Peonies…they’re every gardener’s dream. Well, at least this gardener. They are more voluptuous than some of my roses and provide an old-fashioned charm to my garden. Bearing spectacular bowl-sized blooms, peonies can last 50 years or more in your garden. Having planted more than 50 peonies in my garden over the years, I think of planting one as a lifetime commitment.
Herbaceous vs. Tree vs. Intersectional
I. There are several different types of peonies. Herbaceous Peonies are the most well known type and I have several in my garden; Sarah Bernhardt, Bowl of Beauty, Festiva Maxima and Karl Rosenfield, just to name a few. Herbaceous peonies can be planted in both spring and fall. They need at least 5 hours of full sun with rich well-draining soil. Like most long-lived perennials it can take three years for them to bloom prolifically but they are well worth the wait. Herbaceous peonies require very little care and live for generations.
II. Tree Peonies are woody perennial shrubs. Tree peonies grow slowly, producing 1 to 6 inches of new growth each year. Given well-drained soil and dappled sunlight, they will live for centuries. I haven’t acquired any in my garden yet but I plan to in the future.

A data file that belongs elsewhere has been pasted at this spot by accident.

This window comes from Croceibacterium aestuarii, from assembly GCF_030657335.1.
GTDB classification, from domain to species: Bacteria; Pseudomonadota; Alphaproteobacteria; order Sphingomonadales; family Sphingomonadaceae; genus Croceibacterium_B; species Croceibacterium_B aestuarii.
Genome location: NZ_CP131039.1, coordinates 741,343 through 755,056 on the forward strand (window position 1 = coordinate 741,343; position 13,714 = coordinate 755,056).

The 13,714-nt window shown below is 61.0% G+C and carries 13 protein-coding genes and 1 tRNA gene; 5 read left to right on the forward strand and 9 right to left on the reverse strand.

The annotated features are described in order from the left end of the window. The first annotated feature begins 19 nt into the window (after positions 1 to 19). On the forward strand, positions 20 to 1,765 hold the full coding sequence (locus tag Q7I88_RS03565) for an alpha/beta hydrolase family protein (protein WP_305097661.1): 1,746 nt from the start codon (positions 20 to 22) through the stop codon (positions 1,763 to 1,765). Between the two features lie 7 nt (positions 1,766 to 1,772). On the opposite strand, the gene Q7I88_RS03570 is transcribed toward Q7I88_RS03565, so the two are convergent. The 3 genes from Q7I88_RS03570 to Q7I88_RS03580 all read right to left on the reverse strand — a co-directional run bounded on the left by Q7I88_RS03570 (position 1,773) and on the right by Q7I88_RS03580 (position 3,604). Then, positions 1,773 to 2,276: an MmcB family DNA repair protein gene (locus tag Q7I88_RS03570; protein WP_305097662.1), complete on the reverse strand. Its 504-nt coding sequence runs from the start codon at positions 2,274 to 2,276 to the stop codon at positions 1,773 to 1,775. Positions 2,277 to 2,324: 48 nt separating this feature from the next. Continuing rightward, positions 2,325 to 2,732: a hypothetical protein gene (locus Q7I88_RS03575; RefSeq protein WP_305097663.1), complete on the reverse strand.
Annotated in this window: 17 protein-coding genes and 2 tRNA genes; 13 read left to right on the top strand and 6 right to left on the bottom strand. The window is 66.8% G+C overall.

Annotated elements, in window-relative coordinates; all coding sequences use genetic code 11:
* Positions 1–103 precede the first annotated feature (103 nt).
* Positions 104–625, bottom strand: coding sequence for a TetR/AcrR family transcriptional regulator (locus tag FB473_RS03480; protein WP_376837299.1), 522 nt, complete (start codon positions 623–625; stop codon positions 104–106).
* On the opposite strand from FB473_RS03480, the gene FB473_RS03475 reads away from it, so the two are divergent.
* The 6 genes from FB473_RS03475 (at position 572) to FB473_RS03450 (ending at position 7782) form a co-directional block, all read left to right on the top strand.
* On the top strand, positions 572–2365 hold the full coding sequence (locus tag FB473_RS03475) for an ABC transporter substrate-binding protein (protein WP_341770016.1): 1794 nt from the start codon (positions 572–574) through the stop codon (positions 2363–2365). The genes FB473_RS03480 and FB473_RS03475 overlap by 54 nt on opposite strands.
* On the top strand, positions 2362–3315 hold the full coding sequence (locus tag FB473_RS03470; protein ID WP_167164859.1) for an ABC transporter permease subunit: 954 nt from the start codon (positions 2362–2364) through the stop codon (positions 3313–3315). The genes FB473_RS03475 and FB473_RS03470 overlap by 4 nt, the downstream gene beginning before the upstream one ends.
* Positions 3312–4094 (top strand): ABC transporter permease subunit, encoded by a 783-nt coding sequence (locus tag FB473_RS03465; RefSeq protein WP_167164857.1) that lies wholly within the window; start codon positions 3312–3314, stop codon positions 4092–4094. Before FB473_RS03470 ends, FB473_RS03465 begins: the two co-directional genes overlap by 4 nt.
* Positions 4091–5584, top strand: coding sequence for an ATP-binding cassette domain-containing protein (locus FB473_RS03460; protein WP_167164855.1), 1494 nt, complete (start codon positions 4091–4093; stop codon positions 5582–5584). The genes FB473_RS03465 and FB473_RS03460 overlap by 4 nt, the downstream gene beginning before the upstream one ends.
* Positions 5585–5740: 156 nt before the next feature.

III. Intersectional Peonies, also know as Itoh Hybrids, are a hybrid produced by crossing a tree peony with an herbaceous peony. I came across this variety when a gardening friend of mine found them for half price (Itoh peonies can cost around $75-$100 @) and he picked me up several at a local nursery that was going out of business. Itoh peonies produce tree peony flowers and leaves on plants that behave like herbaceous peonies, dying down to the ground in winter and reemerging each spring. A mature plant can produce 50 or more dinner-plate sized flowers on strong short stems that do not require staking, which is a plus if you having as many peonies as I do. Each plant can remain in bloom for 3-4 weeks with new buds continually opening over this period. My seven Itoh Peonies were spectacular this year considering I just planted them last fall. So far I am very impressed!
Since I garden in Zone 7b, Southerners can find it a bit tricky to grow peonies. But certain selections will tolerate our mild winters. The key to growing peonies successfully in the South is in the planting. The secret is to not plant the “eyes” of the peonies very deep. Peonies should be planted only 2 1/2 to 3 inches deep. Also, fall is the optimal planting time.
For arrangements, cut when the buds are just opening. Don’t cut full-bloom peonies, they won’t last long.